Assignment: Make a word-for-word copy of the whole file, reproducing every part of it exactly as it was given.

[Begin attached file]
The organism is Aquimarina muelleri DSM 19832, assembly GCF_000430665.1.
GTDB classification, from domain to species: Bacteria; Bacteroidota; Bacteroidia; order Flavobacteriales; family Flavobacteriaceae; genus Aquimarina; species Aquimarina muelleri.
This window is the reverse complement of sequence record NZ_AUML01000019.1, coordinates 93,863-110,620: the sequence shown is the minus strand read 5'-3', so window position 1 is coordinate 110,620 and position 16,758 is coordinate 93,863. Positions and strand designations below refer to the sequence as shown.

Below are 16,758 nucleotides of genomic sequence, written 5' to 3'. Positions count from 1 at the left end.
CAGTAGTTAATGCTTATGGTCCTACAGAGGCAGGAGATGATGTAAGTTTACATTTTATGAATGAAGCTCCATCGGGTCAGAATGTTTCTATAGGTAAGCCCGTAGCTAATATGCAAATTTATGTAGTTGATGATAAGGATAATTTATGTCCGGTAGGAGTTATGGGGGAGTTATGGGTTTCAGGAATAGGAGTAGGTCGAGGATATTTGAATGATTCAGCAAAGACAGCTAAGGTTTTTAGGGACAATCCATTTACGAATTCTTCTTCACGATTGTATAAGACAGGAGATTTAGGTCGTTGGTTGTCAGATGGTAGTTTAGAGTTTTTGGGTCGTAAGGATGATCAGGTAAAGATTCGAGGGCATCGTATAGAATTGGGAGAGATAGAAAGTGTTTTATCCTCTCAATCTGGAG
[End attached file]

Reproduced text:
The organism is Aquimarina muelleri DSM 19832, assembly GCF_000430665.1.
GTDB classification, from domain to species: Bacteria; Bacteroidota; Bacteroidia; order Flavobacteriales; family Flavobacteriaceae; genus Aquimarina; species Aquimarina muelleri.
This window is the reverse complement of sequence record NZ_AUML01000019.1, coordinates 93,863-110,620: the sequence shown is the minus strand read 5'-3', so window position 1 is coordinate 110,620 and position 16,758 is coordinate 93,863. Positions and strand designations below refer to the sequence as shown.

Below are 16,758 nucleotides of genomic sequence, written 5' to 3'. Positions count from 1 at the left end.
CAGTAGTTAATGCTTATGGTCCTACAGAGGCAGGAGATGATGTAAGTTTACATTTTATGAATGAAGCTCCATCGGGTCAGAATGTTTCTATAGGTAAGCCCGTAGCTAATATGCAAATTTATGTAGTTGATGATAAGGATAATTTATGTCCGGTAGGAGTTATGGGGGAGTTATGGGTTTCAGGAATAGGAGTAGGTCGAGGATATTTGAATGATTCAGCAAAGACAGCTAAGGTTTTTAGGGACAATCCATTTACGAATTCTTCTTCACGATTGTATAAGACAGGAGATTTAGGTCGTTGGTTGTCAGATGGTAGTTTAGAGTTTTTGGGTCGTAAGGATGATCAGGTAAAGATTCGAGGGCATCGTATAGAATTGGGAGAGATAGAAAGTGTTTTATCCTCTCAATCTGGAG